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ARE THE HEATHEN OUR INFERIORS ? It is no trouble for Gail Hamilton to make any subject interesting. Whatever she touches emits electric sparks. But even her charming pen rarely flames with such a volume of electric light as she pours into her contribution to the December REVIEW, entitled “ Heathendom and Christendom Under Test.”

What a neat rebuke it is to that monstrosity-that “Frankenstein ” of our English and American self-conceit—that we are the only people fit to be glorified, and all other peoples are only fit to be damnified,

When young and innocent, I spent a good many years in the study of theology, not with the retainer of any sect in my pocket, and the implied promise never to move out of a given rut, but from the impulsion of intense necessity to know the truth. One conclusion that I came to, as the result of those years, was that there is no shadow of authority in the teachings of Jesus for the vulgar impression that any special division of humanity is God's cohort, or that any other special division has been expropriated of His love and light. Jesus was too busy establishing the general “fatherhood of God," and "brotherhood of man," and in dissecting the Scribes and Pharisees immediately around him, to think of the “Good Samaritan”

heathen." The “Son of Man" looked upon all other men as His brothers, Feeling full of God's truth, and believing that He truly represented the Father, Jesus did insist that all men and women must approach God in the spirit of love and self abnegation, of which He felt himself to be the incarnation and example. But that is all an erect, healthy mind can find in His actual inculcations. The rest has come from the cross-eyed, hump-backed, club-footed souls that have looked out at Jesus through their own deformities. The pious meirage that God looks upon one nation of His creatures to bless them, and another to curse them, has risen out of the egotism-the bard, narrow egotism alone-of theological crusaders who mistake themselves for the Good Shepherd's meek and gentle lambs. It has just the same foundation as the puerile exclusiveness which used to prompt the North-End boys of Calvinistic Boston, in the old times, to sling stones at the South-Enders, and which still arrays the children of one block in Brooklyn, “the City of Churcbes," against the children of the next block.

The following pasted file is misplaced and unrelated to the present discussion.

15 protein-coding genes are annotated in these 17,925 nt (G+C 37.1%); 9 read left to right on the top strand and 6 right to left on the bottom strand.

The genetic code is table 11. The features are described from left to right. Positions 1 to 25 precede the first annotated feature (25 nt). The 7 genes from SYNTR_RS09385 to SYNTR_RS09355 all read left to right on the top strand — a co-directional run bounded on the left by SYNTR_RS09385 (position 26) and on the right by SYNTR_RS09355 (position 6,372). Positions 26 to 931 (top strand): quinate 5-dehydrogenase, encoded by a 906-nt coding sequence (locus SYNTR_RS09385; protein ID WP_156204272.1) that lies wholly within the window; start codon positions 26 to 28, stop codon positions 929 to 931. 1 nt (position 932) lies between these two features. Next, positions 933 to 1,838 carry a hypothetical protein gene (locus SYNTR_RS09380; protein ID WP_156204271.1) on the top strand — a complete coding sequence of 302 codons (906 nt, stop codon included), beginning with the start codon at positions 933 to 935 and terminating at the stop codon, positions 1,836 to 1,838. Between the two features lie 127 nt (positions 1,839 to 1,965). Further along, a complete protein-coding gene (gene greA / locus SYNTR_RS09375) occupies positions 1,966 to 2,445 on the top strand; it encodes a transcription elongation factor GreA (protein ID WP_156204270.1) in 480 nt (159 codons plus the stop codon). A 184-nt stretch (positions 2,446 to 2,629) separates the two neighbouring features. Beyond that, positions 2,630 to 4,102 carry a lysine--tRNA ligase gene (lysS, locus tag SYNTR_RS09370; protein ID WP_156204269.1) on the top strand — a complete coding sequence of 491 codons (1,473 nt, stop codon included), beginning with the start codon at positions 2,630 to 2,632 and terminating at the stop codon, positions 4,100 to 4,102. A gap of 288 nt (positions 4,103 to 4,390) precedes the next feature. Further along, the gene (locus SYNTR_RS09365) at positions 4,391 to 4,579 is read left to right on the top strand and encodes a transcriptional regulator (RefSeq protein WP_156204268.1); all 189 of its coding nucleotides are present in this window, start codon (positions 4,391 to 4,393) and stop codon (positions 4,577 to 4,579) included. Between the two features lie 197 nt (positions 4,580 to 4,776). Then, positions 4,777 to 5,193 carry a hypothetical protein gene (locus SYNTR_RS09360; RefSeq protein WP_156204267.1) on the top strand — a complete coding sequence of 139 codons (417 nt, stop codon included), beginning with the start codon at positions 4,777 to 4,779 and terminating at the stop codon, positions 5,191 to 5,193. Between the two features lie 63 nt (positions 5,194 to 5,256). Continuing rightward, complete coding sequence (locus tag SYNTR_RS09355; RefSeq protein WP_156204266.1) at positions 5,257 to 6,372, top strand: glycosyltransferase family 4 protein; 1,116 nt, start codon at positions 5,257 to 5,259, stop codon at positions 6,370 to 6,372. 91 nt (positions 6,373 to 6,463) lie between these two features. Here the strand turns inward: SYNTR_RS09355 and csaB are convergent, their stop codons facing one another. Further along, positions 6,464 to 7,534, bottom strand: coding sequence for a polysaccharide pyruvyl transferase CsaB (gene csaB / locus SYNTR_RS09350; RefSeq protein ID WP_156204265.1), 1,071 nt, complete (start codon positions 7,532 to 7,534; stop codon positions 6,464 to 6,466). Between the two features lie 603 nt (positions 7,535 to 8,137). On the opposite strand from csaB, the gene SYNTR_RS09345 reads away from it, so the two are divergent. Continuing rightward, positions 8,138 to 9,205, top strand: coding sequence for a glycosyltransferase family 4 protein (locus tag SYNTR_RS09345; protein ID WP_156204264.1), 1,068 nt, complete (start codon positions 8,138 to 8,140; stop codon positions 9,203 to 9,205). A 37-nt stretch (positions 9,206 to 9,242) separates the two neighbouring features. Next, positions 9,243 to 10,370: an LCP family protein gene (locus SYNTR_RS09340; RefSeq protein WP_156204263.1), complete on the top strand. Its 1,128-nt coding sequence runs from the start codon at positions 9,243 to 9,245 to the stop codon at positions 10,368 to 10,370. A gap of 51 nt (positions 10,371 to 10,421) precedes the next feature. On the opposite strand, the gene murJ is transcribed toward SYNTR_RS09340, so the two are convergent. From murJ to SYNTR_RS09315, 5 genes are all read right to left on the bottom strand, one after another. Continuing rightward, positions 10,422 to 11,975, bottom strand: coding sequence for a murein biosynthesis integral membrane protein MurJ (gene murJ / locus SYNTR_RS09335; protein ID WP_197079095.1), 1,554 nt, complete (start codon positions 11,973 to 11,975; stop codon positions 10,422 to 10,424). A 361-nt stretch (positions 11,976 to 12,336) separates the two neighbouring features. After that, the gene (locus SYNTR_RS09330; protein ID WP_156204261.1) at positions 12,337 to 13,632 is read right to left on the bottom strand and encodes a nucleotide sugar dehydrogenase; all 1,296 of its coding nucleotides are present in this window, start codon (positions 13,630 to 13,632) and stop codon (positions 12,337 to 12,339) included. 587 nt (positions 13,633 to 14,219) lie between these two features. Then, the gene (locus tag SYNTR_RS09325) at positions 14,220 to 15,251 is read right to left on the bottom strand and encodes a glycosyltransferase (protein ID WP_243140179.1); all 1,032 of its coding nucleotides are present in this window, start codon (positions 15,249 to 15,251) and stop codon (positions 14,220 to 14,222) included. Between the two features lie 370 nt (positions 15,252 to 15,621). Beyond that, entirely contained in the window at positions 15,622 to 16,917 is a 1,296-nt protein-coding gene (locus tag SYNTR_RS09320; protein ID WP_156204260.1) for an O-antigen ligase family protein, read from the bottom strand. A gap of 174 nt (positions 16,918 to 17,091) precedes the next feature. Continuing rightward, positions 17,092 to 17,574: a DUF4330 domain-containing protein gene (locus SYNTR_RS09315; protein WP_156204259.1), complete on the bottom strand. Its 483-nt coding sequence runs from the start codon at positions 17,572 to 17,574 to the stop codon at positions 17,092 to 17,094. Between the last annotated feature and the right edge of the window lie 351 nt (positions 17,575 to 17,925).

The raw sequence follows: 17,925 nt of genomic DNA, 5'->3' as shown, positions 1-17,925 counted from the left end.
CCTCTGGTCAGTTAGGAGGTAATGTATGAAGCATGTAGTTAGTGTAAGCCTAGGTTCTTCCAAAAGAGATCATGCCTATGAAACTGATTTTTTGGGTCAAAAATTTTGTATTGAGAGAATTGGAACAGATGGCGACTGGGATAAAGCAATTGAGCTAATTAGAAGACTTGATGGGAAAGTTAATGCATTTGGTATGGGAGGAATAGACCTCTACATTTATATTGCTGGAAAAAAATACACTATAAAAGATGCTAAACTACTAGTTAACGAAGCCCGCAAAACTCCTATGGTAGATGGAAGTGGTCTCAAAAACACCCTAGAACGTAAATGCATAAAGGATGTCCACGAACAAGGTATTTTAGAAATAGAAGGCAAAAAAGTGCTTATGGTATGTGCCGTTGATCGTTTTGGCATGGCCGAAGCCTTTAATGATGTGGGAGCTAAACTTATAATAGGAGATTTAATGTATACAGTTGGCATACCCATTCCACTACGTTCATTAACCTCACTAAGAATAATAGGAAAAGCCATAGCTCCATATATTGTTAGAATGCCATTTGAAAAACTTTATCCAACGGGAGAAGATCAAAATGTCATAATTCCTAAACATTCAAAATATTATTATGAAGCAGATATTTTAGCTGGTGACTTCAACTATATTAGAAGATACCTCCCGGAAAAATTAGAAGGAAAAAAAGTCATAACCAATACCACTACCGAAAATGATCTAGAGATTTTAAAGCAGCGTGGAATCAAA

But I wish that Gail Hamilton would go a little farther with her brilliant and caustic analysis. “Mrs. S. L. Baldwin, a missionary of the Methodist Board in China,” petitions our United States Congress to let her import a Chinese servant, because Christian servants are so much inferior to the heathen. Gail Hamilton naturally feels that the heathen servants ought not to be damned hereafter, for being better than the Christian servants here. But, looking at matters in her practical way, are the Christian nations of the world, to-day, superior to the heathen nations anyhow, except in force of intellect, enterprise, and wickedness? “Chinatown,” in San Francisco, is commonly depicted as concentrating all the depravity of Joss-house civilization. But is not every vice of Chinatown duplicated, two to one, in New York ? In point of actual, not hypocritical morality, for instance, in the ordinary sense, is London better than Constantinople, and is Washington any better than Salt Lake City ? Gail Hamilton's analysis and criticism are capable of extension.


IV. ARTHUR RICHMOND AND THE PRESIDENT. WHILE recognizing the propriety of the REVIEW giving space to personal criticisms upon public characters, I must say that when such essays degenerato into mere vituperative assaults, without justifiable cause, on distinguished public functionaries, I am not only surprised, but somewhat disgusted. Of this sort is the latest letter of Arthur Richmond, where President Cleveland is attacked. It reads as if some one had been employed for this especial service, and found difficulty in getting, I will not say just ground, but recognized ground of attack.